For the scatter plot, we’ll loop through each actor and use their name to create a DataFrame view, i.e. a subset of rows. For example, Pierce Brosnan starred in four Bond films, so df2 will have four rows and ax.scatter() will add four markers to the figure. Set zorder to 2 so markers are drawn on the topmost layer.

for name in df['actor'].unique():
    df2 = df.copy()
    df2 = df2[df2['actor'] == name]
    ax.scatter(df2['date'], df2['age_at_release'], label=name, zorder=2)

At this point we’ve plotted the data and it’s a matter of final adjustments.

A handy way to create a series of x-axis datetime values is to use pd.date_range. The “5YS” argument passed to freq requests a value every five years located at Year Start (January 1st).

I leave a little extra room above the top y-tick for a legend.

x_ticks = pd.date_range(pd.Timestamp("Jan 1 1960"), pd.Timestamp("Jan 1 2025"), freq="5YS")
ax.set_xticks(x_ticks)
ax.xaxis.set_major_formatter(DateFormatter("%Y"))
ax.set_xlim(pd.Timestamp("July 1 1958"), pd.Timestamp("July 1 2026"))

y_ticks = range(0, 65, 5)
ax.set_yticks(y_ticks)
ax.set_ylim(0, 64.5)
ax.set_ylabel("Age at Release  (Years)")

In defining a legend, ncol refers to number of columns. I want the legend to be a single row at the top of the axis.

Finally, set a title and save the figure. I bump dpi slightly to improve readability.

ax.legend(loc="upper center", ncol=6)

ax.set_title("James Bond Actors  |  Age")

plt.savefig("bond_actor_age.png", dpi=120)

3. The output.

Bond has ranged from 30 to 57 years old with an average of 43.9. The most age-representative Bond was Timothy Dalton in License to Kill (1989), who was a couple months past his 43rd birthday.

Aaron Taylor-Johnson was born in June 1990. If MGM began production later this year (admittedly an optimistic assumption) then we might roughly estimate his first Bond film would premiere around his 38th birthday. That would be a nearly identical timeline to Daniel Craig’s debut in Casino Royale (2006).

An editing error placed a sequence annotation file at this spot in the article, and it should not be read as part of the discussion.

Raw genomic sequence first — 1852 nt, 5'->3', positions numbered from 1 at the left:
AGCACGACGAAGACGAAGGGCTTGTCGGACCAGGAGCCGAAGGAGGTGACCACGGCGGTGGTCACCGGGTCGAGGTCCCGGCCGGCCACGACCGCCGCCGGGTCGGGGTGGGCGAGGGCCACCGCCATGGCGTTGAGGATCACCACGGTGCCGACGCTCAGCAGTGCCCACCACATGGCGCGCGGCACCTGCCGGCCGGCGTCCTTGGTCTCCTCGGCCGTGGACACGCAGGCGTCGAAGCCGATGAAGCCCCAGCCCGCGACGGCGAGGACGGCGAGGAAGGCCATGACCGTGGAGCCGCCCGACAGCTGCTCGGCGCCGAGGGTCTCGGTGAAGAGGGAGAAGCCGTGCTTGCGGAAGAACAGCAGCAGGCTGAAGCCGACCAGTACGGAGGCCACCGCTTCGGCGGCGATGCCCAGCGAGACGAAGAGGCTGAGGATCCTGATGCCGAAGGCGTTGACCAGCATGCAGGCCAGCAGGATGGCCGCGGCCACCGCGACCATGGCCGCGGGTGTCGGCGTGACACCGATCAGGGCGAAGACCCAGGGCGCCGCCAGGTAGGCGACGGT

So it’s not surprising that we’re hearing buzz about this particular actor right now. The data shows that he would be a great fit.


Download the data.

Full code:

import pandas as pd
import matplotlib.pyplot as plt
from matplotlib.dates import DateFormatter


df = pd.read_csv("bond_data.csv", parse_dates=["date"])

birthday_dict = {"Sean Connery": "August 25, 1930",
                 "George Lazenby": "September 5, 1939",
                 "Roger Moore": "October 14, 1927",
                 "Timothy Dalton": "March 21, 1946",
                 "Pierce Brosnan": "May 16, 1953",
                 "Daniel Craig": "March 2, 1968"}

df.loc[:, 'age_at_release'] = df.apply(lambda row: (row['date'] - pd.Timestamp(birthday_dict[row['actor']])).days / 365.25, axis=1)

plt.style.use("wollen_ggplot.mplstyle")
fig, ax = plt.subplots()

ax.plot(df['date'], df['age_at_release'], color="black", linewidth=0.6, zorder=1)

for name in df['actor'].unique():
    df2 = df.copy()
    df2 = df2[df2['actor'] == name]
    ax.scatter(df2['date'], df2['age_at_release'], label=name, zorder=2)

x_ticks = pd.date_range(pd.Timestamp("Jan 1 1960"), pd.Timestamp("Jan 1 2025"), freq="5YS")
ax.set_xticks(x_ticks)
ax.xaxis.set_major_formatter(DateFormatter("%Y"))
ax.set_xlim(pd.Timestamp("July 1 1958"), pd.Timestamp("July 1 2026"))

y_ticks = range(0, 65, 5)
ax.set_yticks(y_ticks)
ax.set_ylim(0, 64.5)
ax.set_ylabel("Age at Release  (Years)")

ax.legend(loc="upper center", ncol=6)

ax.set_title("James Bond Actors  |  Age")

plt.savefig("bond_actor_age.png", dpi=120)